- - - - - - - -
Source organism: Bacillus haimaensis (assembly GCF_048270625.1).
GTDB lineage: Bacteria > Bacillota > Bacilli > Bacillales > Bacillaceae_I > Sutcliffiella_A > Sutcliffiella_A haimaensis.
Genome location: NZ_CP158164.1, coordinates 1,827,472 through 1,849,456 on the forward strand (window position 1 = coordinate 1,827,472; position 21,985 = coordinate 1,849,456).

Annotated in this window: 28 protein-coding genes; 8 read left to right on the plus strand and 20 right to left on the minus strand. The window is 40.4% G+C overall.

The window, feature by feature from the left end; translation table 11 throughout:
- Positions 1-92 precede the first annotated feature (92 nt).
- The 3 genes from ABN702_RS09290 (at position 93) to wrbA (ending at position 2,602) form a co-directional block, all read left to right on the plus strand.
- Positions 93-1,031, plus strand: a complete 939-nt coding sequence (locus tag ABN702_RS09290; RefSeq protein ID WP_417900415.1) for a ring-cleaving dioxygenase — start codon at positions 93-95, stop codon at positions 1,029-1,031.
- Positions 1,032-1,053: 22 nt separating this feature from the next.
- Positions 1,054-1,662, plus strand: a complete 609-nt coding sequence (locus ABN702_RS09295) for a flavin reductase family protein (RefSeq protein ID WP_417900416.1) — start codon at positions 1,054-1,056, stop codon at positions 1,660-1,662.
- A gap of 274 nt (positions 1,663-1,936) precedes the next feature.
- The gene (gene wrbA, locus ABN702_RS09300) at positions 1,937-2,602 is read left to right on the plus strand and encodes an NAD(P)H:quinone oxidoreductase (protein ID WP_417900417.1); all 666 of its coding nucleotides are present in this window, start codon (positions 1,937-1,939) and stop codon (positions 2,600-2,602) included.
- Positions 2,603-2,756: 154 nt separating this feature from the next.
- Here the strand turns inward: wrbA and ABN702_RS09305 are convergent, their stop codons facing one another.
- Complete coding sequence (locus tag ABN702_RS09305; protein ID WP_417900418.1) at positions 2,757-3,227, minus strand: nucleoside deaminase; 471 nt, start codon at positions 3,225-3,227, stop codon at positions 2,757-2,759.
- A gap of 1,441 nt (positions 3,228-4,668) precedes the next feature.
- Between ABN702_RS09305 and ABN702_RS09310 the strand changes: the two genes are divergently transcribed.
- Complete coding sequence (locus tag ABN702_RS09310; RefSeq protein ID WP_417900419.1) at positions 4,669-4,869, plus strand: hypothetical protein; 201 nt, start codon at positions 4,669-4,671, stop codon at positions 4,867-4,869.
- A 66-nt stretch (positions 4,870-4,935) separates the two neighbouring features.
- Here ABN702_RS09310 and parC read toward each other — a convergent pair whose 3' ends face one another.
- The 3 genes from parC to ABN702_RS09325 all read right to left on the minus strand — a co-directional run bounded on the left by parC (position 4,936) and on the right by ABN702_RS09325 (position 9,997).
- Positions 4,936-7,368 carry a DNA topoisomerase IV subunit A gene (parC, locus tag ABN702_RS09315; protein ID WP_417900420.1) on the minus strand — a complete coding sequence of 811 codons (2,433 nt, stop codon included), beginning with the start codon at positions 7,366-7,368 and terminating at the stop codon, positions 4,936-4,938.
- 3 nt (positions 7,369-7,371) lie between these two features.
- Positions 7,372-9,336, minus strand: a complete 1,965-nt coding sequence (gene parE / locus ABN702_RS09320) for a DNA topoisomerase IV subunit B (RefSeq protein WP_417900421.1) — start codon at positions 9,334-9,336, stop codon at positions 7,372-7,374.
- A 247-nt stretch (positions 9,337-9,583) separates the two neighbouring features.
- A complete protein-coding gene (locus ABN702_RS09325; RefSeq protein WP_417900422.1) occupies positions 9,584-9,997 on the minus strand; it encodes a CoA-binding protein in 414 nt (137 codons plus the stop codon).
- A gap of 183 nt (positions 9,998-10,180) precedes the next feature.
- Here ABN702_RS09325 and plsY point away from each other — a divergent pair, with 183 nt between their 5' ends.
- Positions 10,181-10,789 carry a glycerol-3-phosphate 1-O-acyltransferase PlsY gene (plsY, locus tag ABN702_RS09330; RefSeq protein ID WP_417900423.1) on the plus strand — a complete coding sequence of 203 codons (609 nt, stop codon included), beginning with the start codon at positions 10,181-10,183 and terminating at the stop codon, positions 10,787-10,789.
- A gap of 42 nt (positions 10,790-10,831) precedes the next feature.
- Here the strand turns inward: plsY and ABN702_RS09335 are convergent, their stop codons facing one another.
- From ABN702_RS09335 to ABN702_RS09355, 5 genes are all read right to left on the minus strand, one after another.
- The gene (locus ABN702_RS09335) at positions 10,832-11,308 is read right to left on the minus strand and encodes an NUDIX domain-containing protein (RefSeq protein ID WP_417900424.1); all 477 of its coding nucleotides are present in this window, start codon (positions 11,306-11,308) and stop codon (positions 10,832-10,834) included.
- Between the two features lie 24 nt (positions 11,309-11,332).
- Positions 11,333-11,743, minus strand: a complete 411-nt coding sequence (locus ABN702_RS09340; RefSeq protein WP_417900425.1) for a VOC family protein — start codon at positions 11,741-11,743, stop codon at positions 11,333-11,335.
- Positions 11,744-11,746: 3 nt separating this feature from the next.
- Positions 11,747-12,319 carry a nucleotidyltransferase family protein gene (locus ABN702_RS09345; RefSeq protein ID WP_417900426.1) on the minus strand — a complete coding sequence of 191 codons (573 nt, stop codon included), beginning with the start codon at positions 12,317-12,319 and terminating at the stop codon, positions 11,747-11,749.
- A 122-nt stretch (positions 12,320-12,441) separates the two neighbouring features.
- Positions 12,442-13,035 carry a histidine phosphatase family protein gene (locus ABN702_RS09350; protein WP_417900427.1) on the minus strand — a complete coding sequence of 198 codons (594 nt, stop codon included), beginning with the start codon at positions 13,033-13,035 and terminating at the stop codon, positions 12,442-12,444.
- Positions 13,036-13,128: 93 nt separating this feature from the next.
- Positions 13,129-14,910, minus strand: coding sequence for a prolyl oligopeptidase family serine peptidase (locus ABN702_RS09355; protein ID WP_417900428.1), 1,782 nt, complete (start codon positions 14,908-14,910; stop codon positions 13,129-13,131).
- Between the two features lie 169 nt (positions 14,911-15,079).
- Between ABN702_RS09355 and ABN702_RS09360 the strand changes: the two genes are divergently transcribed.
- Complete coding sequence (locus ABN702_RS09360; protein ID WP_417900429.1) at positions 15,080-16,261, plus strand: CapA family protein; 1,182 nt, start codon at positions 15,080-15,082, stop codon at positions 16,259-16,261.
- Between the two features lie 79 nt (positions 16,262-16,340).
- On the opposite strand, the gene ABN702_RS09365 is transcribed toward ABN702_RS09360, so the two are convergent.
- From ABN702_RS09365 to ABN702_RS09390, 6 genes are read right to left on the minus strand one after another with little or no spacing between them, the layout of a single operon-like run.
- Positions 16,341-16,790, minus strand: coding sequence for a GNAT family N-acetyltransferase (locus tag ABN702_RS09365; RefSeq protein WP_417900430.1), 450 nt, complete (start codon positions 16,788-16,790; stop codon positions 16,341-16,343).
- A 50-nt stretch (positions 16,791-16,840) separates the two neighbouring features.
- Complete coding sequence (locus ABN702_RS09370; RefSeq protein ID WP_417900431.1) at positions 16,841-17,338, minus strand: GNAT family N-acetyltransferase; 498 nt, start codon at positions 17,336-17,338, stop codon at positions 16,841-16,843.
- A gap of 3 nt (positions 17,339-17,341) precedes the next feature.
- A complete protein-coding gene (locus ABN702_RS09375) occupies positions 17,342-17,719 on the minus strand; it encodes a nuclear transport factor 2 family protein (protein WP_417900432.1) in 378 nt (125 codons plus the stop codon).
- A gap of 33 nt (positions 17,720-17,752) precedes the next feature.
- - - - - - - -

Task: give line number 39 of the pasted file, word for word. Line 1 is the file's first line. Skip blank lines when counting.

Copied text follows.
- Positions 12,442-13,035 carry a histidine phosphatase family protein gene (locus ABN702_RS09350; protein WP_417900427.1) on the minus strand — a complete coding sequence of 198 codons (594 nt, stop codon included), beginning with the start codon at positions 13,033-13,035 and terminating at the stop codon, positions 12,442-12,444.